Too many of our young people today are called “self-absorbed,” “lazy,” “undisciplined,” “living in the virtual world” — and much more.
But I have often found they are capable of nobility and selflessness when times call for it — and that they have a sincere concern for others deep within their hearts and minds.
This uplifting story below proves the point:
Rather than sleeping in on a snow day, a group of high school students got together at 4:30 a.m. so they could make sure that an elderly woman could get to her dialysis appointment.
Brian and Patrick Lanigan are both students at Parsippany High School in New Jersey. They also live next to an older woman who relies on ambulance transportation to bring her to her dialysis treatments.
Brian, who works as an EMT, had shoveled his neighbor’s driveway last week in order to make way for the ambulance — but then the weather forecast called for eight more inches of snow.
The night before the snowstorm, the brothers knew that they had to help their neighbor, but since Brian had work early in the morning, they knew they wouldn’t be able to clear the driveway before the ambulance arrived at 6 a.m. Patrick then pulled out his phone and started calling people on his contact list for help.
The next morning at 4:30 a.m., four of Patrick’s friends arrived with shovels in hand. Within thirty minutes, they had successfully cleared the driveway.” (source: Good News Network)
We often talk about “helping our neighbors” — the people who live down the block from us or in our neighborhood.
These kids put the words into practice. They knew this elderly woman was sick; they were aware of her regular dialysis appointments and were attentive to her needs, even if it meant showing up at 4:30 a.m. on a snow day.
These Parsippany teens are true snow angels. https://t.co/HW7evg42Xn
— New Jersey Family (@njfamilymag) March 8, 2019
Their act shows a selflessness and a thoughtfulness that many of our young people don’t get credit for these days but of which they are infinitely capable.
It’s often easier for many people in the media to focus on the negative — or on “crisis”-based stories.
But positive actions like these need to be praised, shared — and emulated.
A Connecticut business leader I know shared another heartwarming story recently.
One of the new neighbors on a suburban New York City block went around to knock on every door in his neighborhood with the following message: “Hi. I’m a new neighbor here in the subdivision and it came to my attention that Mrs. Smith” — not her real name — “is a 94-year-old-woman who is about to have major surgery in a few days. I would like to invite you over to my house to say a prayer for her. I’m not concerned about your particular religious background — I just thought it would be a nice thing for all of us to pray together for a neighbor in need.”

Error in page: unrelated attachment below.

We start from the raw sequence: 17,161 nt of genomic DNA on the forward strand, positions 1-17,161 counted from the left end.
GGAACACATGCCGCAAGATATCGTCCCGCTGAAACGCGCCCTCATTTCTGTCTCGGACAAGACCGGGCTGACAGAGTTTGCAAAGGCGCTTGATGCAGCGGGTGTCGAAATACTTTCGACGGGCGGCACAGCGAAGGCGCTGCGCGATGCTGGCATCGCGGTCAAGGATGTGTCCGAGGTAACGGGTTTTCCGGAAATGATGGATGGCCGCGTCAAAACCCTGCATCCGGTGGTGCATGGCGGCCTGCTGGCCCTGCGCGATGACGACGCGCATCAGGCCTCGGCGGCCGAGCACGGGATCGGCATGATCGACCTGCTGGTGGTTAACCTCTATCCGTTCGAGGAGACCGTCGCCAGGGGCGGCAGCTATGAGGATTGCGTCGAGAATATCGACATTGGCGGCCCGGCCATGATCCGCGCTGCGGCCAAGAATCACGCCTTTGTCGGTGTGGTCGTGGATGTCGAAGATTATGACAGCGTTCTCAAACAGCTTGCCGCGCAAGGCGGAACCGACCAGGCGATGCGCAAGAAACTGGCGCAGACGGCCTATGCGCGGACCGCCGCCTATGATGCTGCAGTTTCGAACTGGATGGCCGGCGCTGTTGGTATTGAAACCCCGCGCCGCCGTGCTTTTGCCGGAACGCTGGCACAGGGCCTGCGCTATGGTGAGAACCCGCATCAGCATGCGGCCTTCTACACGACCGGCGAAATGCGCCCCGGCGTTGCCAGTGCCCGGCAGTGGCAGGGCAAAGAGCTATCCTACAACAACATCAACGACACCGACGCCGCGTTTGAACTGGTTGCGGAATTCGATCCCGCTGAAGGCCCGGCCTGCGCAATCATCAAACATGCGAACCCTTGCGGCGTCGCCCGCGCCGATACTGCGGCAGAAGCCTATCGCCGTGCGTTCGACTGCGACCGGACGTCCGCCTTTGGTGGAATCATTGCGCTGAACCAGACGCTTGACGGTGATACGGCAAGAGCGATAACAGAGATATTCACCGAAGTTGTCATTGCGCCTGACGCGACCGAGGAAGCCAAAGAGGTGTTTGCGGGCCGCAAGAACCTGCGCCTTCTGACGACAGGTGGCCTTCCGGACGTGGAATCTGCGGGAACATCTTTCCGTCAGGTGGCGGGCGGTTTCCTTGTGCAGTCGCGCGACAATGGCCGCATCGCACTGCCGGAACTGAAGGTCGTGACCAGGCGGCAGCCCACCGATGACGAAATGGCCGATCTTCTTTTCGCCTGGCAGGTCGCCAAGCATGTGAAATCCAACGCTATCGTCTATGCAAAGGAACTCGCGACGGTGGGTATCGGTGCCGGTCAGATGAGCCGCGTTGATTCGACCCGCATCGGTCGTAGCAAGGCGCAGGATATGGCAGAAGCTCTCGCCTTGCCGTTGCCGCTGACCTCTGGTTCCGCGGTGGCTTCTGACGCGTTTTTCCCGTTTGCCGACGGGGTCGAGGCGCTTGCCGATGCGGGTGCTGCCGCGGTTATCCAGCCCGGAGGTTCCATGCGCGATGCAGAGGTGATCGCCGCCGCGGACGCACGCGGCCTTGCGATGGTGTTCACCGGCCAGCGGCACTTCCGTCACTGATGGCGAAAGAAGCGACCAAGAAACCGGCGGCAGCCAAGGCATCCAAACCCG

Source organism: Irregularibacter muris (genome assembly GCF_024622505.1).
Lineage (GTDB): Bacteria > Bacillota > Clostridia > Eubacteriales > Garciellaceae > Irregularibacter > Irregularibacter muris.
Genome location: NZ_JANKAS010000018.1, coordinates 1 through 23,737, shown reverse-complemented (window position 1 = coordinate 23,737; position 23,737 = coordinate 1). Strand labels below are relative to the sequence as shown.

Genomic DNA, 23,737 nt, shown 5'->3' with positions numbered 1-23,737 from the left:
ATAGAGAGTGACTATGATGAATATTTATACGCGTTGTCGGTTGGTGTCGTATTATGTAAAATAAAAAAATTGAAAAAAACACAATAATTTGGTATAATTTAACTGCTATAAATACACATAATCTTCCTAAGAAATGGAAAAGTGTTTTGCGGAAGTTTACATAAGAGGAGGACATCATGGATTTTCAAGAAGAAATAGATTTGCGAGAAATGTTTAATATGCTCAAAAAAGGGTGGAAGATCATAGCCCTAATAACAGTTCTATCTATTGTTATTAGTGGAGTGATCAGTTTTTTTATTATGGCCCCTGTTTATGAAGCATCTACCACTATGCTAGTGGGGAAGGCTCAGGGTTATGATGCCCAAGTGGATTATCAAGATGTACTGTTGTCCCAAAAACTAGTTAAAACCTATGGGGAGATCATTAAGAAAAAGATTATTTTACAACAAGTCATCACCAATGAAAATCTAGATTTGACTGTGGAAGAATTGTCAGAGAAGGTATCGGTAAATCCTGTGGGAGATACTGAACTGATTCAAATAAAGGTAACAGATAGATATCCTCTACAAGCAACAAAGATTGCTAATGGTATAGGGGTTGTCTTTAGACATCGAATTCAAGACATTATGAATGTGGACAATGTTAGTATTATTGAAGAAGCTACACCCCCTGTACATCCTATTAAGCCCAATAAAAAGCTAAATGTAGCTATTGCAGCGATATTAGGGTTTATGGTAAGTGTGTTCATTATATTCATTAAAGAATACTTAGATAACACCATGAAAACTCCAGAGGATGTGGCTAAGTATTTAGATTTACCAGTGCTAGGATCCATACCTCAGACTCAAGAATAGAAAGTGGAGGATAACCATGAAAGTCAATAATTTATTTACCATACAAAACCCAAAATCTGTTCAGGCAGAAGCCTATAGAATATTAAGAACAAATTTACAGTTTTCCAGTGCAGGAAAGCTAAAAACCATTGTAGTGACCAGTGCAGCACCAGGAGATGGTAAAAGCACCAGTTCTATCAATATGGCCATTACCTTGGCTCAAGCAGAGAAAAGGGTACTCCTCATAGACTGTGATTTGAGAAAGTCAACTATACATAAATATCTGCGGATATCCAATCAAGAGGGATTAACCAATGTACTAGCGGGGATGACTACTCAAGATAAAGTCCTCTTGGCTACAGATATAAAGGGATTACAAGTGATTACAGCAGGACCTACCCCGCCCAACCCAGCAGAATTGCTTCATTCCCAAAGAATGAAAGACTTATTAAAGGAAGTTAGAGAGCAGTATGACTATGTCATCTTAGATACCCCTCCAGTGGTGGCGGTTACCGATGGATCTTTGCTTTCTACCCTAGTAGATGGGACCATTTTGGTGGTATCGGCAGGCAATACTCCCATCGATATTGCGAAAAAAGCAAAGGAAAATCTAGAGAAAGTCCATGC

Most of the neighbors did show up. And many of them did not know each other, even though they’d been in that subdivision together for many years.
This powerful act of kindness brought them together. It was a deeply unifying and spiritual event.
St. Basil the Great reminds us, “What is the mark of love for your neighbor? Not to seek what is for your own benefit, but what is for the benefit of the one loved, both in body and soul.”
Just this past Saturday, a group of 40 local high school boys and girls gave up their Saturday evening to take part in a mission for the homeless in Washington, D.C.
They collected toiletries and food ahead of time at their schools, and were able to make 600 personalized bags to hand out to homeless people around Union Station.
Instead of attending a Saturday night party or enjoy some downtime, these young people sauntered in and around the train station on a cold night, handing out goodie bags and sharing their gift of time with homeless people they did not know.
Especially during this season of Lent, let’s look outside ourselves.
Let’s try to see reality through the merciful eyes of Christ — and allow Him to touch the hearts of others in our everyday lives, as these groups of young people all demonstrated.
Fr. Michael Sliney is a Catholic priest based in the New York City area and an adviser to the Lumen Institute, a professional business group.